For the 2016 cohort, 13 students participated and provided qualitative feedback. For the 2017 and 2018 cohorts, 33 students participated. After the series, there was an increased self-reported ability to find, evaluate, and apply medical research articles, as well as overall positive trending opinions of participating in and the importance of prehospital research. This ability was demonstrated by every student during the final journal club session. McNemar’s and Related-Samples Cochran’s Q testing of questionnaire responses suggested a statistically significant improvement in student approval of exceptions from informed consent.

Conclusion:

The framework for this paramedic journal club series could be adapted by EMS educators and medical directors to enable paramedics to search for, critically appraise, and discuss the findings of medical literature.

Type
Brief Report
Copyright
© World Association for Disaster and Emergency Medicine 2019 

Access options

Get access to the full version of this content by using one of the access options below. (Log in options will check for institutional or personal access. Content may require purchase if you do not have access.)

References

National Highway Traffic Safety Administration. Emergency medical technician paramedic: national standard curriculum (EMT-P). https://one.nhtsa.gov/people/injury/ems/EMT-P/disk_2%5B1%5D/1-1.pdf. Published 1998. Accessed November 12, 2018.Google Scholar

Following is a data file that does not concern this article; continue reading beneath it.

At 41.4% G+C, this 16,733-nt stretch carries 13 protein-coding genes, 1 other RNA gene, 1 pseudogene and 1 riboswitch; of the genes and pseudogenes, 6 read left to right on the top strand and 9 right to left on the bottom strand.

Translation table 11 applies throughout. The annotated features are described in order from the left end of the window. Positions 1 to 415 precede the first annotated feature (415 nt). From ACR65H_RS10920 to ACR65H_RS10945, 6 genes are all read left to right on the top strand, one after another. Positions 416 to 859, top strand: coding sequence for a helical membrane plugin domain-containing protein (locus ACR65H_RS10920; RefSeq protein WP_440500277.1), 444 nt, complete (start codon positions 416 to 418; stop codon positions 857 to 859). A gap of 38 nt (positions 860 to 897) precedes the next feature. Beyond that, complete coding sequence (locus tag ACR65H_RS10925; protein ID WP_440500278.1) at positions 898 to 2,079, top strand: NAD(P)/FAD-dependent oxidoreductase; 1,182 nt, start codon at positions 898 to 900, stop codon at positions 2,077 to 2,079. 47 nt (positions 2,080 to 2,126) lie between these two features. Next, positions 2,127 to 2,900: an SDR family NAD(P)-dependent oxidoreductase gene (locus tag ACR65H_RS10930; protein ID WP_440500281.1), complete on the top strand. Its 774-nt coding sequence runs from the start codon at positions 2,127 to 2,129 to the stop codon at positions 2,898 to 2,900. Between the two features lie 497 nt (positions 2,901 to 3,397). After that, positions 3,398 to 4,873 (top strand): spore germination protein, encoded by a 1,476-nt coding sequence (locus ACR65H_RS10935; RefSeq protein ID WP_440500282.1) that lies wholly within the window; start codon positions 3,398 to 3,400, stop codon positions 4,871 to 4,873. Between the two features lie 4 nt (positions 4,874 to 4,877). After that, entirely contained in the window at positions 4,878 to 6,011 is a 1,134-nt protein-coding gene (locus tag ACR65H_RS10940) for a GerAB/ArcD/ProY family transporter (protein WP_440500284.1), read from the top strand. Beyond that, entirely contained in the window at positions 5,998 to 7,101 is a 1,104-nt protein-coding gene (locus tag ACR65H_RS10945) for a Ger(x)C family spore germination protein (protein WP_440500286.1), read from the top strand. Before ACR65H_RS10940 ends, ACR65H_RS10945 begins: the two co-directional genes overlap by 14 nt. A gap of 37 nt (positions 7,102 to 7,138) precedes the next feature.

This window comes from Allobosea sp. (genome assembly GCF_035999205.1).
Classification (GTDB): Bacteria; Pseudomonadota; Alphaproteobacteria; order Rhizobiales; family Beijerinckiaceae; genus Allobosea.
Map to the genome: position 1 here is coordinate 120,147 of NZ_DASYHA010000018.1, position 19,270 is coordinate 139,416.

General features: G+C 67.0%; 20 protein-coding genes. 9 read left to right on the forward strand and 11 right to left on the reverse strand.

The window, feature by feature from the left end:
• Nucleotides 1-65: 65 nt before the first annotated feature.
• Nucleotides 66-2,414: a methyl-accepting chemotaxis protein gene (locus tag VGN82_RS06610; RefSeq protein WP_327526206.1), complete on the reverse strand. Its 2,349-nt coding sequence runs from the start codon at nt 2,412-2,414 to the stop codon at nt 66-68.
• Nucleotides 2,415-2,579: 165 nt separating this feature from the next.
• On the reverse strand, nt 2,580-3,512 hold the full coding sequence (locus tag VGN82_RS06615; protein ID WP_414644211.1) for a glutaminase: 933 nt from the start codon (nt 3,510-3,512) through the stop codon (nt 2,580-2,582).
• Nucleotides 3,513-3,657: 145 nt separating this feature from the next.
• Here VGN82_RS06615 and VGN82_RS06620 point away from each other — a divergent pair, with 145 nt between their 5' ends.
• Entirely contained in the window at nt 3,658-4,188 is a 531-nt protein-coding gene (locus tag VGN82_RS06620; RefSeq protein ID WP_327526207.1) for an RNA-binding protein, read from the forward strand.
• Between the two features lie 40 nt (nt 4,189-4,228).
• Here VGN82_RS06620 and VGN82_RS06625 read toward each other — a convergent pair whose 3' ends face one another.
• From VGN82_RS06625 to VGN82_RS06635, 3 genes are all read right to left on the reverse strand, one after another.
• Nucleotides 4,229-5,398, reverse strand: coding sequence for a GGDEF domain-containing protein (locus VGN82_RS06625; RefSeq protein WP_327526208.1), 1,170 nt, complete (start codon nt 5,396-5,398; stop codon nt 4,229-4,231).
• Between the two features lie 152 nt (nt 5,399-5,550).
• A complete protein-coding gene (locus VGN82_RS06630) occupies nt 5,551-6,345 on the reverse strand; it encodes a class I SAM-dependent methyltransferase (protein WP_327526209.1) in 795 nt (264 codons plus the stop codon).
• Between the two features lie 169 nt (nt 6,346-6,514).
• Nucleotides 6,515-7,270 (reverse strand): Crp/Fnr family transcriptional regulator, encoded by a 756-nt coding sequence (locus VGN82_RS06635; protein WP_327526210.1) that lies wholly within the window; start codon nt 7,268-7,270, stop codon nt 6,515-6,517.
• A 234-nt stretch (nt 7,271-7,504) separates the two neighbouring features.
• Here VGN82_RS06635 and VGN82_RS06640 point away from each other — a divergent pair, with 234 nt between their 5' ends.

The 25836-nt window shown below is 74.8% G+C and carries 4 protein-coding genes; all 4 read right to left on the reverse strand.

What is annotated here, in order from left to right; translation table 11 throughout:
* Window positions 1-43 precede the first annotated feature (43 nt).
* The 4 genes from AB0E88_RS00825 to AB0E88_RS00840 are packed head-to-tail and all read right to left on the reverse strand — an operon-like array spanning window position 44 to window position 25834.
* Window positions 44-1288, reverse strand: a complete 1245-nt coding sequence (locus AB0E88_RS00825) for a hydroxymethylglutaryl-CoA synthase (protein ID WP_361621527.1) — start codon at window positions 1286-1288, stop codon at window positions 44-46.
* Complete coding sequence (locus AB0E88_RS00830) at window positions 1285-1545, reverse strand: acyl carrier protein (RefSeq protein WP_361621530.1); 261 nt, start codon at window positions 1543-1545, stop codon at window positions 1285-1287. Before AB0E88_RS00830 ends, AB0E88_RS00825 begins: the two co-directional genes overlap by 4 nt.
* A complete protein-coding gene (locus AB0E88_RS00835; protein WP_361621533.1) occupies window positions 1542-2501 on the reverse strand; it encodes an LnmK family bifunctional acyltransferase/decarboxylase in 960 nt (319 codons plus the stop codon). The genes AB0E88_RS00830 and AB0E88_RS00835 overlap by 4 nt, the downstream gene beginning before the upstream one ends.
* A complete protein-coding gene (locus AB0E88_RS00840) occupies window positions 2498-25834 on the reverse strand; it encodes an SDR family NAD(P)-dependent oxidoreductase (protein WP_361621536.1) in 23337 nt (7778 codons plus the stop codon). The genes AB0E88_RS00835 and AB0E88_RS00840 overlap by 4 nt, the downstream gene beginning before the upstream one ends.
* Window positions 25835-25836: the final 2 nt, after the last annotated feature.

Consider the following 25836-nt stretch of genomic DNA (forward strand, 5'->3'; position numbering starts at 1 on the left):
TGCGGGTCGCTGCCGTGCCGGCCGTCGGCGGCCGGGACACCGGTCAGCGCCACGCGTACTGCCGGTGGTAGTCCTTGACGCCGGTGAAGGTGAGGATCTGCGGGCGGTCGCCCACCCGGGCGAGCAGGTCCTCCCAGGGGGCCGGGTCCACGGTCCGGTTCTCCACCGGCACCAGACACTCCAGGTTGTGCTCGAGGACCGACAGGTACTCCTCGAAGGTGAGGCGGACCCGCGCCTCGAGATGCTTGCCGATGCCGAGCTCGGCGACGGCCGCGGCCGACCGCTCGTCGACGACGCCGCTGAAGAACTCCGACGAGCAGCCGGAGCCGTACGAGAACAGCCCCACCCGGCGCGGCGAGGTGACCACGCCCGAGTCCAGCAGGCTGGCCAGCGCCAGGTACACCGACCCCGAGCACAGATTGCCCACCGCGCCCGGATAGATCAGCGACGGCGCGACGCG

National Highway Traffic Safety Administration. National emergency medical services education standards. https://www.ems.gov/pdf/education/National-EMS-Education-Standards-and-Instructional-Guidelines/Paramedic_Instructional_Guidelines.pdf. Published 2009. Accessed November 12, 2018.Google Scholar
Sayre, MR, White, LJ, Brown, LH, McHenry, S. National EMS research agenda. Prehosp Emerg Care. 2002;6(3 Suppl):S143.Google ScholarPubMed
Jones, C, Jones, P. Paramedic research methods: importance and implications. Journal of Paramedic Practice. 2009;1(11):465469.CrossRefGoogle Scholar
Myers, JB, Slovis, CM, Eckstein, M, et al. Evidence-based performance measures for Emergency Medical Services systems: a model for expanded EMS benchmarking. Prehosp Emerg Care. 2008;12(2):141151.CrossRefGoogle ScholarPubMed
Sayre, MR, White, LJ, Brown, LH, McHenry, SD. National EMS research agenda: proceedings of the implementation symposium. Acad Emerg Med. 2003;10(10):11001108.CrossRefGoogle ScholarPubMed
Schmidt, TA, Nelson, M, Daya, M, DeIorio, NM, Griffiths, D, Rosteck, P. Emergency medical service providers’ attitudes and experiences regarding enrolling patients in clinical research trials. Prehosp Emerg Care. 2009;13(2):160168.CrossRefGoogle ScholarPubMed
Brown, LH, Criss, EA, Prasad, NH. An Introduction to EMS Research. 1st ed. Bowie, Maryland USA: Brady/Prentice Hall; 2002.Google Scholar